Dave said...

This is a sad story and as a fellow educator in Japan my thoughts go out to her family and friends. However, I do believe there is more to come out about this story. I have talked about it in my blog article and made comments on a couple of details that have been mentioned by the media, but not questioned or investigated by reporters as of yet.

The BBC has already put a story online entitled "Is Japan safe for foregners?". You don't have to read the article as I can give you an answer here. Yes it is! It's most likely safer than your home country (unless you live in Iceland or Scandinavia somewhere). Sure there is crime, but there is crime everywhere. I have never once felt threatened walking around in Japan, unlike numerous times back in England.

Shari said...

Hi, Dave, and thanks very much for your comment. :-)

I do agree that Japan is probably safer than "back home" for many people (though not for me as I come from a rural part of the U.S. and live in an urban part of Japan). I think that it's important to distinguish between "safe" and "safer than ~". Japan is "safer than" a lot of places but it's not necessarily safe.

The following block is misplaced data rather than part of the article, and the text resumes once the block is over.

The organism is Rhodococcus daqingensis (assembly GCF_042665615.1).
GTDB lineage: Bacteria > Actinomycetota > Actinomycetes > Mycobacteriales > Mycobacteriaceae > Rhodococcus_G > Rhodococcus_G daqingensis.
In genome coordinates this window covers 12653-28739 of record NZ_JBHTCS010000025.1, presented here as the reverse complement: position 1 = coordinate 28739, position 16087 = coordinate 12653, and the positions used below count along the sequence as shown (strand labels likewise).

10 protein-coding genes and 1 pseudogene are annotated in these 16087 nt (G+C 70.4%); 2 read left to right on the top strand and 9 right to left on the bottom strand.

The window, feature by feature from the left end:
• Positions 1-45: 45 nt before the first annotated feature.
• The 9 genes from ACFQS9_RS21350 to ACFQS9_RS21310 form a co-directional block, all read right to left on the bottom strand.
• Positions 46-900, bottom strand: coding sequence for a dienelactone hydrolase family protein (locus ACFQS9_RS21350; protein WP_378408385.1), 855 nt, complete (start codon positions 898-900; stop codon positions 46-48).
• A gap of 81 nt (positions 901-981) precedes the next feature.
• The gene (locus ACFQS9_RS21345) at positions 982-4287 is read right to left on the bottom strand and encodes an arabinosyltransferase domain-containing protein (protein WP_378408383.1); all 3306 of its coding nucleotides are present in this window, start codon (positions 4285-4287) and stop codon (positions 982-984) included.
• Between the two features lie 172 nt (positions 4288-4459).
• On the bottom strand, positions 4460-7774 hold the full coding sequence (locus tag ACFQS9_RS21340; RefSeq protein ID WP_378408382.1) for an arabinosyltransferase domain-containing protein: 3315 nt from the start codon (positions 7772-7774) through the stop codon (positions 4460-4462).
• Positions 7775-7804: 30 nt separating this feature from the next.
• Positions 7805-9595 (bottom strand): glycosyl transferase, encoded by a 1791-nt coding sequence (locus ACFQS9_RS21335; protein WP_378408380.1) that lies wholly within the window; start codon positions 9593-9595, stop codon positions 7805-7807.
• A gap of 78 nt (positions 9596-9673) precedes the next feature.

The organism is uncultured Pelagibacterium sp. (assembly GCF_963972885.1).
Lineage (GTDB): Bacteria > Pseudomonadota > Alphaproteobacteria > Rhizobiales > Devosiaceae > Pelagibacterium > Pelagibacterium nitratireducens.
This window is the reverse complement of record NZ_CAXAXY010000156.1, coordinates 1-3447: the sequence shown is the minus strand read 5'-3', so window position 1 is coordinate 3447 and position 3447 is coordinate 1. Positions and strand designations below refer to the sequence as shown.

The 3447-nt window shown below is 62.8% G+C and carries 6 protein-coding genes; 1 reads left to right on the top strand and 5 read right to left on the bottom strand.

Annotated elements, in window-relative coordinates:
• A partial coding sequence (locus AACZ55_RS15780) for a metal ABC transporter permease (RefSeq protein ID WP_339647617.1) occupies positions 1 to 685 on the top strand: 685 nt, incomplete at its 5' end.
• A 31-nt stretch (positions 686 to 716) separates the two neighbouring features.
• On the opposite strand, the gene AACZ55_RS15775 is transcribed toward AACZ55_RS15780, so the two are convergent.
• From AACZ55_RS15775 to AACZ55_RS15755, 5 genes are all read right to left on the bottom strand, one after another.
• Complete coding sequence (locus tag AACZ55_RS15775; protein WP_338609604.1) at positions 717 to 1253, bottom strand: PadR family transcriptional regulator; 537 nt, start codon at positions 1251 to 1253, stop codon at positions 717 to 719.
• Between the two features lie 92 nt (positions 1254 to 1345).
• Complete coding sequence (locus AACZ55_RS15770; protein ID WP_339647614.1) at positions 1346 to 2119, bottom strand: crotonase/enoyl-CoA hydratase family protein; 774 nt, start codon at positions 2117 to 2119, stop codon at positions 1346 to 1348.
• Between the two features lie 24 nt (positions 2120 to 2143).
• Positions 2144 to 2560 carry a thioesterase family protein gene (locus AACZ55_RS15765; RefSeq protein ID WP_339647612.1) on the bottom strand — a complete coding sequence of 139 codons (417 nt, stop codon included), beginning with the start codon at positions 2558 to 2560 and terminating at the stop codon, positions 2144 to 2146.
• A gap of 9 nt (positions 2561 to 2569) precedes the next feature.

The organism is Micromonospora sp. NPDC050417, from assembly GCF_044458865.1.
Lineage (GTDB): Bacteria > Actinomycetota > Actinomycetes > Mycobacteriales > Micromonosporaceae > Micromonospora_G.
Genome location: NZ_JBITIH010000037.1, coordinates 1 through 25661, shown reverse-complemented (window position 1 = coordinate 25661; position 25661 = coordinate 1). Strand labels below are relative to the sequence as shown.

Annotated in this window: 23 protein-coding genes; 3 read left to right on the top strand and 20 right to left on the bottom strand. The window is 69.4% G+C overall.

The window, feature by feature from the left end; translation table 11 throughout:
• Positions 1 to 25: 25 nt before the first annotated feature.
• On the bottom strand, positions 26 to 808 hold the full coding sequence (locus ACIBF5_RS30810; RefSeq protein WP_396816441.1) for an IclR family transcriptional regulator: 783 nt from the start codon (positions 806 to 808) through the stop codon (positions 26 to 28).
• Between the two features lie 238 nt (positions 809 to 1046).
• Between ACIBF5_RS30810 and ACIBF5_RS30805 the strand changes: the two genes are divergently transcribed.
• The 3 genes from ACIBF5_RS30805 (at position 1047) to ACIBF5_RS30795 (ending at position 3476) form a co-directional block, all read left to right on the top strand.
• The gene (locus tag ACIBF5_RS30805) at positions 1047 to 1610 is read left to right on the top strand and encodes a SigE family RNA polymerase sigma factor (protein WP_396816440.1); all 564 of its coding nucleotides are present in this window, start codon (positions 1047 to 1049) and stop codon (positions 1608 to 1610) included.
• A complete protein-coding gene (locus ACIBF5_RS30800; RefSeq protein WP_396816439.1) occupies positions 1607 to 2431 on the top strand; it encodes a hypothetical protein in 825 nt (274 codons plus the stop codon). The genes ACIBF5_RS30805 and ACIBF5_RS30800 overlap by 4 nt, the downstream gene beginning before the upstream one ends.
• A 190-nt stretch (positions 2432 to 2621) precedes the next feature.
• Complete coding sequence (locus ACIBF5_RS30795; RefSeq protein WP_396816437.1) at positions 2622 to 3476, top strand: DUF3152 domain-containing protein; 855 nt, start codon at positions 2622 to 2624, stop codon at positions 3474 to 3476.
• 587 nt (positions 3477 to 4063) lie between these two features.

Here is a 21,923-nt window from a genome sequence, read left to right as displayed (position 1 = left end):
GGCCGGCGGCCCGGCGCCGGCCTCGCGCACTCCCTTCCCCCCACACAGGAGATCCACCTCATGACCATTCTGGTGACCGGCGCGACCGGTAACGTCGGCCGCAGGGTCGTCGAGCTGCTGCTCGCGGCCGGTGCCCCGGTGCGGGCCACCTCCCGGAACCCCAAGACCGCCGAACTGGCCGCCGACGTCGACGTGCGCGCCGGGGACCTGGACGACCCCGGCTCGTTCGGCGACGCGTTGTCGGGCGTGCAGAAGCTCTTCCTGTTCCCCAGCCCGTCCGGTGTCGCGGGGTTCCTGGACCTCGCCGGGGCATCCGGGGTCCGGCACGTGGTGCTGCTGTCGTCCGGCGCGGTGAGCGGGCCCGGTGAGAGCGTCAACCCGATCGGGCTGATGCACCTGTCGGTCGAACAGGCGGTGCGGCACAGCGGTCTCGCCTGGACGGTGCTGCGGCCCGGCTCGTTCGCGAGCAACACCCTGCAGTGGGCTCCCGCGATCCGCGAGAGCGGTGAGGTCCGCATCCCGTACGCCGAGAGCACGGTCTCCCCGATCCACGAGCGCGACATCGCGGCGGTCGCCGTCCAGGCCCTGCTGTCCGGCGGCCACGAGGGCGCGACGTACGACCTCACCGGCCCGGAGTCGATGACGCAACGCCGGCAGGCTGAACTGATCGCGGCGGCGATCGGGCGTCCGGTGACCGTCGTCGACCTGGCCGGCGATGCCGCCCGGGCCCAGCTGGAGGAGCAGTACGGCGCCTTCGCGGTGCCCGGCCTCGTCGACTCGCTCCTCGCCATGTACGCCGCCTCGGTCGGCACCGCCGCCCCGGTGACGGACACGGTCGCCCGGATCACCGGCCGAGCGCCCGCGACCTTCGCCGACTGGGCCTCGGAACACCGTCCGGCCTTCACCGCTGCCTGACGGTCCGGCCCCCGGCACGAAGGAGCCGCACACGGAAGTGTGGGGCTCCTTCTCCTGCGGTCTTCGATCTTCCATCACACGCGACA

After reading the story in several British papers (and as you say, there may be more to it than has already been discovered), it appears that part of the problem was the victim didn't regard the fellow who followed her home as a potential threat. It seems likely that she let her guard down in a way that she would not have had she been back home in England.

While I don't necessarily feel "threatened" in general while walking around in Japan, I do feel so on those occasions when (male) strangers linger outside my apartment building for seemingly no purpose or when people start to follow me. I never felt threatened back home except in my first job dealing with mental patients who had a history of violence.

I think it's prudent to evaluate the situation much as you would back home, particularly if you are a woman, and not be lulled into a sense of safety based on Japan's relatively low criminal statistics. You don't want to risk becoming a statistical aberration.